'No traffic policing at night' - RTMCComment on this story
There is no traffic policing in South Africa between 10pm and 6am, Road Traffic Management Corporation (RTMC) acting CEO Collins Letsoalo said on Tuesday.
“Our statistics show that most of the road crashes happened between 7pm and 12 midnight when our officers are not there,” he said.
“When we say let’s remove the legacy and move to a 24-hour service, people say: 'Where is the money?'
“Even if they work at night, it is skeleton staff. Which means, effectively, between 10pm and 6am there is no law enforcement on the road.”
Letsoalo was speaking on the sidelines of a road safety conference in Boksburg.
DRUNKS ON THE LOOSE
He said the provincial authorities, save for the Western Cape, worked only from 6am to 10pm, leaving speedsters and drunk drivers on the loose between these times.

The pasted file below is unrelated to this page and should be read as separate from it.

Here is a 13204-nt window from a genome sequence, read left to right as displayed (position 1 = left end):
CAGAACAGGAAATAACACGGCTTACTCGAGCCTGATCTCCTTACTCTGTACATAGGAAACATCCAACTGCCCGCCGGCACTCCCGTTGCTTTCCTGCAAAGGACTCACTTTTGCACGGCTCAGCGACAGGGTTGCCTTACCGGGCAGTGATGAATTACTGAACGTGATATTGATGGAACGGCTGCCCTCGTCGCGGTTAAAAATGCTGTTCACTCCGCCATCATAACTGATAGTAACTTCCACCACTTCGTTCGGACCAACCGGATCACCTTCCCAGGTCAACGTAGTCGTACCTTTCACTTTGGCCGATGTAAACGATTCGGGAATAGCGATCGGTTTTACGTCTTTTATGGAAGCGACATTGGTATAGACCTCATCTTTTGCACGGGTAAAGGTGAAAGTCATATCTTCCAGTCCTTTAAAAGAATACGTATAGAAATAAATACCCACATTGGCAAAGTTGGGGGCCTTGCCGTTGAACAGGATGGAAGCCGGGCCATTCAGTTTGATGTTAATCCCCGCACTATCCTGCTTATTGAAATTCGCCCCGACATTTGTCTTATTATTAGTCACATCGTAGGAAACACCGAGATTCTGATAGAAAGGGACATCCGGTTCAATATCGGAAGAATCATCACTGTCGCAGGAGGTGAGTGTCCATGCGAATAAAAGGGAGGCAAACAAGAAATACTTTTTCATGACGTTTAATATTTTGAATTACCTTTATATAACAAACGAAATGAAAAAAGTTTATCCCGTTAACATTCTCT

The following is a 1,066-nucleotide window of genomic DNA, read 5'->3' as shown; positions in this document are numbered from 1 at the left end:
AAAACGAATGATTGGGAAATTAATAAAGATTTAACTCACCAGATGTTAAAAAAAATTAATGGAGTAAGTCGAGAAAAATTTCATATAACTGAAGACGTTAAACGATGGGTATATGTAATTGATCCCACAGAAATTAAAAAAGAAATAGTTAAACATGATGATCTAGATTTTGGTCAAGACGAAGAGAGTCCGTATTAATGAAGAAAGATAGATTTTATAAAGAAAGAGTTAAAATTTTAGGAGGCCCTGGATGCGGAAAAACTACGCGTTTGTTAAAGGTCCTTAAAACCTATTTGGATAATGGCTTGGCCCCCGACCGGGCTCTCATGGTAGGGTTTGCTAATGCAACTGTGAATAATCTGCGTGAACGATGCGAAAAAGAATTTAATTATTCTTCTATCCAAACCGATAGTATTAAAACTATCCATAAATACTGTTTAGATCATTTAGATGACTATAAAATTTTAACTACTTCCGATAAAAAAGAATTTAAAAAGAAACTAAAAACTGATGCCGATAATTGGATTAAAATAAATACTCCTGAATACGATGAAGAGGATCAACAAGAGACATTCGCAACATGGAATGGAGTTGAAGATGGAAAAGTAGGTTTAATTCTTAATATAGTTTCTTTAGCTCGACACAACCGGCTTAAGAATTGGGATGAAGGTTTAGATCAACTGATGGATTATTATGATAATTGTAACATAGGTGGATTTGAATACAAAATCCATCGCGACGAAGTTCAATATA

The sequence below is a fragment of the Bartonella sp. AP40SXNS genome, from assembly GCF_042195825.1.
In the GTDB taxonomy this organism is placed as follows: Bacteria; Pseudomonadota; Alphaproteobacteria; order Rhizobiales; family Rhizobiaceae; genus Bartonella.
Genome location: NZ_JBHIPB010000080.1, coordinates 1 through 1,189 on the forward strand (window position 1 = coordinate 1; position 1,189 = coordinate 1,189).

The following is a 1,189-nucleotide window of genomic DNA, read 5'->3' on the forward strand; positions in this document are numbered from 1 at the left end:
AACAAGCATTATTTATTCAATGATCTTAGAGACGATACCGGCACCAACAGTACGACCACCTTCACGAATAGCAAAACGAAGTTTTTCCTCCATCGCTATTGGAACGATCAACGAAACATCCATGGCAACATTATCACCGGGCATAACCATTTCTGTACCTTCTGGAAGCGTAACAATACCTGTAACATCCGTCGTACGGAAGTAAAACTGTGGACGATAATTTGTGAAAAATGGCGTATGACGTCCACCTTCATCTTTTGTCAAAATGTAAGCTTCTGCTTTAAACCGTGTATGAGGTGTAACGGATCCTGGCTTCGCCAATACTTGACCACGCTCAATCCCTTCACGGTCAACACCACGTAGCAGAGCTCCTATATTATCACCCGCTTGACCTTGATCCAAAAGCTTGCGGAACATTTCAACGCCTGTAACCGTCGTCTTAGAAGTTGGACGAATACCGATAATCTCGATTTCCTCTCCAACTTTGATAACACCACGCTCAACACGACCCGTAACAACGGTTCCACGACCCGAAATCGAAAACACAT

He said this approach to road policing had been inherited from a time when there were fewer people on the roads at night, and there were fewer cars on the road.
“Now we want a 24-hour service. The question that we must ask ourselves is, if accidents cost the economy R307 billion a year, I’m sure there should be money to save that money through that process increasing officers during the night.”
Letsoalo said the RTMC had 17 000 officers nationally, and that 10 000 of them were based in Gauteng. The Road Accident Fund (RAF) spent R14bn a year in payouts.
“I’m sure that at some point it makes more sense to prevent what RAF is paying out. That is our view.”
Letsoalo presented to delegates the country’s strategy to reduce road fatalities by 20 percent a year. Law enforcement topped the priorities in the strategy.
A study conducted by RTMC had shown that if the country increased its seatbealt wearing to 70 percent, road deaths would be reduced by 30 percent.
At present 14 000 people a year died on South Africa's roads. Second on the strategy priorities was the fight against drunk driving.
“Our problem is that there has been a low rate of conviction of drivers arrested for being drunk and driving. It is less than 10 percent.”
The past year, 13 000 people were arrested on the road and about 3000 of that figure was for drunken driving, he said.
“This means only 300 of those will end up being convicted.” -Sapa